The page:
Google’s proposed new class of common stock

the C class announcement

Yesterday, in conjunction with its release of 1Q12 earnings, GOOG published a letter to shareholders on its website.  In it, Larry Page and Sergei Brin outline their plans to create a new class of stock–C shares.

On shareholders’ approval, the new C shares will be distributed as a stock dividend, on a one-for-one basis, to all holders of A and B shares.  C shares will be publicly traded on NASDAQ, using a different ticker symbol from the “GOOG” the A shares use.  As will continue to trade, though.

no voting power

The sole difference among the share classes will be in voting power.  Each A share has one vote; each B share, held by corporate insiders, has 10.   C shares will have no votes.

Since holders of B shares–principally Mssrs. Page, Brin and Eric Schmidt–wield over 70% of Google’s voting power, shareholder approval is a mere formality.

Google intends to file full details of the issue with the SEC next week.

why do this?

…to keep voting control of Google in the hands of the current B shareholders.

How could control be lost?

…through a combination of sales by B holders, issuance of new A shares through stock options or acquisitions for stock.

current shares outstanding

According to the company’s 2011 10-K filing, 67.2 million class B shares, representing 672 million votes, were outstanding on December 31st.  258 million As, representing another 258 million votes, were also out.  Employee stock options on just under 10 million new A shares had been granted and remained to be exercised.  (Notably, I think, the stock option count is growing very slowly.  Google only granted options on 718,000 new shares last year.)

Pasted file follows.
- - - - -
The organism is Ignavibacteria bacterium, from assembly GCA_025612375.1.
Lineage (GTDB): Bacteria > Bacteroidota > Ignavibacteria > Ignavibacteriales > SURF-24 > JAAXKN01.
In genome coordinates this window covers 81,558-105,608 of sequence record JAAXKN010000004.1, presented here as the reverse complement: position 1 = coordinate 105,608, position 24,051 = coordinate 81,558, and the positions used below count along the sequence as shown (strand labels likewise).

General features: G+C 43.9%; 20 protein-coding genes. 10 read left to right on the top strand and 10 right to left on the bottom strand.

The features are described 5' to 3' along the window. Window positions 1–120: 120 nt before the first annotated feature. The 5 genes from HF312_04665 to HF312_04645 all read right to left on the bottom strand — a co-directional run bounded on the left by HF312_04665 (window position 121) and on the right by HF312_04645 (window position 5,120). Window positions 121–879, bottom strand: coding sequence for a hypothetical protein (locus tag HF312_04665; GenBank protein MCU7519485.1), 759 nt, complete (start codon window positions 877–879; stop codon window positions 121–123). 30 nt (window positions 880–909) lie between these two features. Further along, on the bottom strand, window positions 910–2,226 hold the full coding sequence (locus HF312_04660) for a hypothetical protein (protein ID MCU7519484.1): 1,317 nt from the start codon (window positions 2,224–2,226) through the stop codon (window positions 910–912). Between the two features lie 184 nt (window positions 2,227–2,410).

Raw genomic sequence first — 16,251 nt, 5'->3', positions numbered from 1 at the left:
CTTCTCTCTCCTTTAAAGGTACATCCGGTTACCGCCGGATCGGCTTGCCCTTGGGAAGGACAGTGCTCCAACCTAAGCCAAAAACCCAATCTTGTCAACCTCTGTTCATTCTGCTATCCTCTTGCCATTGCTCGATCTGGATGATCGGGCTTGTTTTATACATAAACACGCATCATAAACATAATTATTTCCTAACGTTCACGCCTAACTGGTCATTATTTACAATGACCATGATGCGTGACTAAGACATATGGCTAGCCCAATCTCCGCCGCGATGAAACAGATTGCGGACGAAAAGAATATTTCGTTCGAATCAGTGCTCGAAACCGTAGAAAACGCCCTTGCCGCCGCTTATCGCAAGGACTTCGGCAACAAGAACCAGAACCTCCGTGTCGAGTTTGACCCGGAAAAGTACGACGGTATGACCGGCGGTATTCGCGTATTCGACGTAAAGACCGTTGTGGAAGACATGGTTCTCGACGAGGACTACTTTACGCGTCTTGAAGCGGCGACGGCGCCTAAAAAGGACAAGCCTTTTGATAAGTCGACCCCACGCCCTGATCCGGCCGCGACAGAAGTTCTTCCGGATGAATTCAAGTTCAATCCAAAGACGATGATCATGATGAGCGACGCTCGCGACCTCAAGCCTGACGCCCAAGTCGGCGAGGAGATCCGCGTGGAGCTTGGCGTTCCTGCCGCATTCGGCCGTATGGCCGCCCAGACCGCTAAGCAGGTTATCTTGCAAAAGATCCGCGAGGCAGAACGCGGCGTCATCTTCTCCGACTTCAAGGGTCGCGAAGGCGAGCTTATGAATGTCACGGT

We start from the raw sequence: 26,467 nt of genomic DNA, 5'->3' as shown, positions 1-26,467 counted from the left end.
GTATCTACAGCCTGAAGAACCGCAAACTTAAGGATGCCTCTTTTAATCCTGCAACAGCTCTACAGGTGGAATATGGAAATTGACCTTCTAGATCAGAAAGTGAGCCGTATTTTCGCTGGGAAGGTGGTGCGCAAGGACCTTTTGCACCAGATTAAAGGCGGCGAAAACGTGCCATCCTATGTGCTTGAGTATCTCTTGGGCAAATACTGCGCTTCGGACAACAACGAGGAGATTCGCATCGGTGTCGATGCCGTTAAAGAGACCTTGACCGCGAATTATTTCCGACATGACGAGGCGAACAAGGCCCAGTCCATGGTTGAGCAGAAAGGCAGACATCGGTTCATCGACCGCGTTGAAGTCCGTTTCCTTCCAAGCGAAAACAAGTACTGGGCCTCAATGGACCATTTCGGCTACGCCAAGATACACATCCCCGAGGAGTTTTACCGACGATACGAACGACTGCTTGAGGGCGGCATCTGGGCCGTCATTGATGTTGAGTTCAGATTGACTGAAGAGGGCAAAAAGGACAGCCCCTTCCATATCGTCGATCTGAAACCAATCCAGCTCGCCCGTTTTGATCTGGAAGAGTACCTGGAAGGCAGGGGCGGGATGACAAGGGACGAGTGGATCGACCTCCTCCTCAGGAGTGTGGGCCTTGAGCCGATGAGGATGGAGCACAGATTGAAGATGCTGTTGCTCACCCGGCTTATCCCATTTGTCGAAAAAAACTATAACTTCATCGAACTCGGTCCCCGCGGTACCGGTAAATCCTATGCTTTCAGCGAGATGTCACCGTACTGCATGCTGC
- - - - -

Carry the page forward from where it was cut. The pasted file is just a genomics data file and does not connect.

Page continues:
Therefore, assuming all stock options grants are exercised, A shares represent 28.5% of the total vote.  Bs represent 71.5%.

implications of the Cs

control structure frozen

The most obvious is that the new class will provide a way for the company to issue potentially large amounts of new shares without altering the current control structure of the company.  Google has already said future employee stock option grants will be for Cs.  Bs continue to rule.

price of the Cs vs. Bs

It’s not clear that the Cs will trade at the same price as the Bs.  Arguably, voting power should be worth something.  But in this case, as the company is currently constituted, the Bs’ votes basically have no value.  So you’d think the two prices should at least be pretty close.

stock options

Stock options don’t seem to me to be a big deal–or any deal at all.  Here’s what I mean:

If we assume all outstanding stock options are exercised, the company currently has a total of 940 million votes.  Bs have 672 million, with 268 million more for the As.

For the moment, let’s ignore the possibility that insiders sell a significant number of Bs to get walking-around money.  Yes, company rules require that Bs be converted into As before being sold, so no outsiders can end up with the super-vote shares.  Bs, therefore, can–and in the past have–disappeared.  And, yes, Mssrs. Page and Brin are halfway through a modest (for them) sell program that goes into 2015.  But put these thoughts to the side.